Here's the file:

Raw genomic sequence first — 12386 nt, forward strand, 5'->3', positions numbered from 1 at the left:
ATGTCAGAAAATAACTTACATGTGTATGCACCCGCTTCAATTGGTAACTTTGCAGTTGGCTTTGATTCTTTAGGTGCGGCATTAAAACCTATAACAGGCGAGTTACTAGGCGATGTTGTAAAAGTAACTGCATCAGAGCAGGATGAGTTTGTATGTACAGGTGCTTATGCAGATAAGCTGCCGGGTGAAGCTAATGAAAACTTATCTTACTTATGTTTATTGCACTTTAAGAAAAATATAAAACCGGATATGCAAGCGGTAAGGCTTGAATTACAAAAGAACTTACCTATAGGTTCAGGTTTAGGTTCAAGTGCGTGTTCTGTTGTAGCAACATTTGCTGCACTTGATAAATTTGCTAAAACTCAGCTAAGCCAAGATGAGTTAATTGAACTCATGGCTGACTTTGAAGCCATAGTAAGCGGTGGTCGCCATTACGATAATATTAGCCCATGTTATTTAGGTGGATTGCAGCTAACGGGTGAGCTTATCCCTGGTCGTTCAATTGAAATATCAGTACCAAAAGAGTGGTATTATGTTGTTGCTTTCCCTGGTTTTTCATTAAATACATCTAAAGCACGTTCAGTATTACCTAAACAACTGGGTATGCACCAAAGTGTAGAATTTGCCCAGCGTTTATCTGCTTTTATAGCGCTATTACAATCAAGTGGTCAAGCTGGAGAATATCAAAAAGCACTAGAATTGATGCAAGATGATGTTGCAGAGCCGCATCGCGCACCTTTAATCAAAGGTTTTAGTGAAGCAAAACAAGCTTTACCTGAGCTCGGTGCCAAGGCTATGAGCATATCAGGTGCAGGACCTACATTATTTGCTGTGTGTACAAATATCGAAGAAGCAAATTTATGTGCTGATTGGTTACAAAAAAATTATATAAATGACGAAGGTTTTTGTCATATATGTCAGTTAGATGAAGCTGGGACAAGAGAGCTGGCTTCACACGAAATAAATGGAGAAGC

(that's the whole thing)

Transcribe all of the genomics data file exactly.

Raw genomic sequence first — 12386 nt, forward strand, 5'->3', positions numbered from 1 at the left:
ATGTCAGAAAATAACTTACATGTGTATGCACCCGCTTCAATTGGTAACTTTGCAGTTGGCTTTGATTCTTTAGGTGCGGCATTAAAACCTATAACAGGCGAGTTACTAGGCGATGTTGTAAAAGTAACTGCATCAGAGCAGGATGAGTTTGTATGTACAGGTGCTTATGCAGATAAGCTGCCGGGTGAAGCTAATGAAAACTTATCTTACTTATGTTTATTGCACTTTAAGAAAAATATAAAACCGGATATGCAAGCGGTAAGGCTTGAATTACAAAAGAACTTACCTATAGGTTCAGGTTTAGGTTCAAGTGCGTGTTCTGTTGTAGCAACATTTGCTGCACTTGATAAATTTGCTAAAACTCAGCTAAGCCAAGATGAGTTAATTGAACTCATGGCTGACTTTGAAGCCATAGTAAGCGGTGGTCGCCATTACGATAATATTAGCCCATGTTATTTAGGTGGATTGCAGCTAACGGGTGAGCTTATCCCTGGTCGTTCAATTGAAATATCAGTACCAAAAGAGTGGTATTATGTTGTTGCTTTCCCTGGTTTTTCATTAAATACATCTAAAGCACGTTCAGTATTACCTAAACAACTGGGTATGCACCAAAGTGTAGAATTTGCCCAGCGTTTATCTGCTTTTATAGCGCTATTACAATCAAGTGGTCAAGCTGGAGAATATCAAAAAGCACTAGAATTGATGCAAGATGATGTTGCAGAGCCGCATCGCGCACCTTTAATCAAAGGTTTTAGTGAAGCAAAACAAGCTTTACCTGAGCTCGGTGCCAAGGCTATGAGCATATCAGGTGCAGGACCTACATTATTTGCTGTGTGTACAAATATCGAAGAAGCAAATTTATGTGCTGATTGGTTACAAAAAAATTATATAAATGACGAAGGTTTTTGTCATATATGTCAGTTAGATGAAGCTGGGACAAGAGAGCTGGCTTCACACGAAATAAATGGAGAAGC